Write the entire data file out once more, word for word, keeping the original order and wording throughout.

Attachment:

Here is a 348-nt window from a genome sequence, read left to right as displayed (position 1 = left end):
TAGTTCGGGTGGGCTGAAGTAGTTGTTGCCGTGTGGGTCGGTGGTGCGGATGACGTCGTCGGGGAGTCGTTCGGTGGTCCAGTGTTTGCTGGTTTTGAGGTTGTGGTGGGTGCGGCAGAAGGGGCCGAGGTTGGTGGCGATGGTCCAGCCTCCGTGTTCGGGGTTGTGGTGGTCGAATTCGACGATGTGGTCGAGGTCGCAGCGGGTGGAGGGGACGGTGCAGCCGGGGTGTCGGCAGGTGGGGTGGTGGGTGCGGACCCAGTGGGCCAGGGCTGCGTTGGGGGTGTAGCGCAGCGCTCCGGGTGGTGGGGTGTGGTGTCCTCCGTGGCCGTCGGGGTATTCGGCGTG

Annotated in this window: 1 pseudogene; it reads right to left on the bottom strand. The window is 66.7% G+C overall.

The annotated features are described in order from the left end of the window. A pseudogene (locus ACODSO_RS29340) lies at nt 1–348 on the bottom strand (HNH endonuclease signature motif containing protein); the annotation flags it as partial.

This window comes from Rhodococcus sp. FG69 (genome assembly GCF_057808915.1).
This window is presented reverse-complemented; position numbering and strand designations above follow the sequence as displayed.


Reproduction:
Here is a 348-nt window from a genome sequence, read left to right as displayed (position 1 = left end):
TAGTTCGGGTGGGCTGAAGTAGTTGTTGCCGTGTGGGTCGGTGGTGCGGATGACGTCGTCGGGGAGTCGTTCGGTGGTCCAGTGTTTGCTGGTTTTGAGGTTGTGGTGGGTGCGGCAGAAGGGGCCGAGGTTGGTGGCGATGGTCCAGCCTCCGTGTTCGGGGTTGTGGTGGTCGAATTCGACGATGTGGTCGAGGTCGCAGCGGGTGGAGGGGACGGTGCAGCCGGGGTGTCGGCAGGTGGGGTGGTGGGTGCGGACCCAGTGGGCCAGGGCTGCGTTGGGGGTGTAGCGCAGCGCTCCGGGTGGTGGGGTGTGGTGTCCTCCGTGGCCGTCGGGGTATTCGGCGTG

Annotated in this window: 1 pseudogene; it reads right to left on the bottom strand. The window is 66.7% G+C overall.

The annotated features are described in order from the left end of the window. A pseudogene (locus ACODSO_RS29340) lies at nt 1–348 on the bottom strand (HNH endonuclease signature motif containing protein); the annotation flags it as partial.

This window comes from Rhodococcus sp. FG69 (genome assembly GCF_057808915.1).
This window is presented reverse-complemented; position numbering and strand designations above follow the sequence as displayed.